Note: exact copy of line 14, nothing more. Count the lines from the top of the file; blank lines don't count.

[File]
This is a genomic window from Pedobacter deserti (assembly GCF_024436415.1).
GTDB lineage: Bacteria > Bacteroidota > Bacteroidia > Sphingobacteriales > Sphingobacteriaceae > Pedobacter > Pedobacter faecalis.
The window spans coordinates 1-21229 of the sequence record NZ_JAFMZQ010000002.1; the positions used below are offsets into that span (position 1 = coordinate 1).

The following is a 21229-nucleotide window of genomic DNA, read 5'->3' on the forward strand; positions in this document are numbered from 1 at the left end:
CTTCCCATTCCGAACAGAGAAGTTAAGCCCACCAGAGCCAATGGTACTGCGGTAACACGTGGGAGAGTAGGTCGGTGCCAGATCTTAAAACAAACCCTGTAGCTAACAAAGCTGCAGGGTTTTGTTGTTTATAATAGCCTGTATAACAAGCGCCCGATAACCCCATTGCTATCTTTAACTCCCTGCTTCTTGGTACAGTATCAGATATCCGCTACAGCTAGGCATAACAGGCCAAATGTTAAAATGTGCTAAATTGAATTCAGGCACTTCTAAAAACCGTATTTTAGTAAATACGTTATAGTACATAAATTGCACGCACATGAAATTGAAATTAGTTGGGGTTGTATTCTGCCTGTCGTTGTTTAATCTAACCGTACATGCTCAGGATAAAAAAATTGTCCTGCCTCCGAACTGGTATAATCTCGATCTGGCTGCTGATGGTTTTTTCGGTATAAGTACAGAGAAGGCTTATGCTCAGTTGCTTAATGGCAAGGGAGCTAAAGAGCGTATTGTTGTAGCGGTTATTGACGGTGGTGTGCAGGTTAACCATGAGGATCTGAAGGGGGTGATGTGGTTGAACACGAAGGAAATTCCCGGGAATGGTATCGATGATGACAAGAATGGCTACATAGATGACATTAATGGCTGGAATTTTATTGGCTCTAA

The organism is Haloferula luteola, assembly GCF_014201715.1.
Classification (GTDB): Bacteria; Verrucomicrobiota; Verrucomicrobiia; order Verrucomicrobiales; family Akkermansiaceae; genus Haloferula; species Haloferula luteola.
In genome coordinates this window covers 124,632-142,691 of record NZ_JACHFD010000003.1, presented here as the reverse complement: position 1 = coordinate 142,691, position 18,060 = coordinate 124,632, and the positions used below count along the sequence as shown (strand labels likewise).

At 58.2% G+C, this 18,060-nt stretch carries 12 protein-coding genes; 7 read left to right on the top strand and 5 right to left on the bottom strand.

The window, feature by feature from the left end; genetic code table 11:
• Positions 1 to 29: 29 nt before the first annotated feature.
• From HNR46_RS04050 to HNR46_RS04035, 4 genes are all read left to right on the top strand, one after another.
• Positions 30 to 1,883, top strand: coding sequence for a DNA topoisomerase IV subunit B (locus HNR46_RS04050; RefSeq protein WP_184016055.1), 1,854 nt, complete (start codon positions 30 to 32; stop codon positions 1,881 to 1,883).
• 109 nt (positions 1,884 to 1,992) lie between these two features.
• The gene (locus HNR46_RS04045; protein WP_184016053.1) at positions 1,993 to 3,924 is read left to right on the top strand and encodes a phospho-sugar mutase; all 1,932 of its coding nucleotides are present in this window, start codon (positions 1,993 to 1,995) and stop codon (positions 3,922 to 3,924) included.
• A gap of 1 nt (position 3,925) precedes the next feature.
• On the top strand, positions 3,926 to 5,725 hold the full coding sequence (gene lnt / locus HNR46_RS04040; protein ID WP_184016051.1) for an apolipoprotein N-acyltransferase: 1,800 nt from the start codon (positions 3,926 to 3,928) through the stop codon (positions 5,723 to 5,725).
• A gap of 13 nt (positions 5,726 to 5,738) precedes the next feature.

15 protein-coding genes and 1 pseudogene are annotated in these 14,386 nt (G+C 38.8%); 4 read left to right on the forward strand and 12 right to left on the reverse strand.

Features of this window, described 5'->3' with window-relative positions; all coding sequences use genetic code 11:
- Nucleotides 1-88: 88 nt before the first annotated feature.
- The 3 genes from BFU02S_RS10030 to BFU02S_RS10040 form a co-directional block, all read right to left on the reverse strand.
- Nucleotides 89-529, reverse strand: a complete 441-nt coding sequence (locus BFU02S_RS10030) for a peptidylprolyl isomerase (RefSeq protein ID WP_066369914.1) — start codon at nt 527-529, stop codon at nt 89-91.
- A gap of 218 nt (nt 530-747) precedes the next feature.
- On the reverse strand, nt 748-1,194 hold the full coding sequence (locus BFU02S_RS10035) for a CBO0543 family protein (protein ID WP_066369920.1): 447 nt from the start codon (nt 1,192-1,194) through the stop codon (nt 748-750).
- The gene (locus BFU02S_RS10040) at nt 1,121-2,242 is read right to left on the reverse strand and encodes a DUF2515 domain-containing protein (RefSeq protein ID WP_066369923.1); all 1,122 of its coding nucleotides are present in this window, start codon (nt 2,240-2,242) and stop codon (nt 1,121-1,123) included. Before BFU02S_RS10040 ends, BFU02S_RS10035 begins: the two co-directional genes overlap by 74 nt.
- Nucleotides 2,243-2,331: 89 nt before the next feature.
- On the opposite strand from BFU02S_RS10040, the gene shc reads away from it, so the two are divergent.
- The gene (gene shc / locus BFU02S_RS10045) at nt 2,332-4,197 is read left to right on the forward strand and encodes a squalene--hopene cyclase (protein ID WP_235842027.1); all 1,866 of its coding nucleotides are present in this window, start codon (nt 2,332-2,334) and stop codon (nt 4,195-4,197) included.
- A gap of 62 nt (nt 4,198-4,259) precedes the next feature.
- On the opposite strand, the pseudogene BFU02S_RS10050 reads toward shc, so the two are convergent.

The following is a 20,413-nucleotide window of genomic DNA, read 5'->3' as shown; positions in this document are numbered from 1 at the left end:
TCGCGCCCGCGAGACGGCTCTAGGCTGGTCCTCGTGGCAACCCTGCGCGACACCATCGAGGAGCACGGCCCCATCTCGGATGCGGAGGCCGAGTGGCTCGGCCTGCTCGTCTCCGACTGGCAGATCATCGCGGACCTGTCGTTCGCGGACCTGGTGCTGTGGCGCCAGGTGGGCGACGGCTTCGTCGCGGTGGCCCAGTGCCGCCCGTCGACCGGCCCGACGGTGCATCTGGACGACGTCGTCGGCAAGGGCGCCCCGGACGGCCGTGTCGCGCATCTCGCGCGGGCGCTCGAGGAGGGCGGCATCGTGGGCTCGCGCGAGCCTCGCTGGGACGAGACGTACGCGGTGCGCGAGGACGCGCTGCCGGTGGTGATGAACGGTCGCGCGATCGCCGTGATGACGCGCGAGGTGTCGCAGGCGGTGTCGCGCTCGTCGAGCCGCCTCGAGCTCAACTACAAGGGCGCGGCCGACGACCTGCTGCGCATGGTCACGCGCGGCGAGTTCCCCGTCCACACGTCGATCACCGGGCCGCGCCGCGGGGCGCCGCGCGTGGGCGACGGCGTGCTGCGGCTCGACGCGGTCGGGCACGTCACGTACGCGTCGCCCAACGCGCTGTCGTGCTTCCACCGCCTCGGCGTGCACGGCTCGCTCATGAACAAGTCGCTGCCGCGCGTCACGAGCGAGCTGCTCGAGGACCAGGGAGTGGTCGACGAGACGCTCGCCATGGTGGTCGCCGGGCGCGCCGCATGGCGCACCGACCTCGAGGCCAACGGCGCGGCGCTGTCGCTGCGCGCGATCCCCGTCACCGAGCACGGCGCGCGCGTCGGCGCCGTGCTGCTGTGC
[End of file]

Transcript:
• 109 nt (positions 1,884 to 1,992) lie between these two features.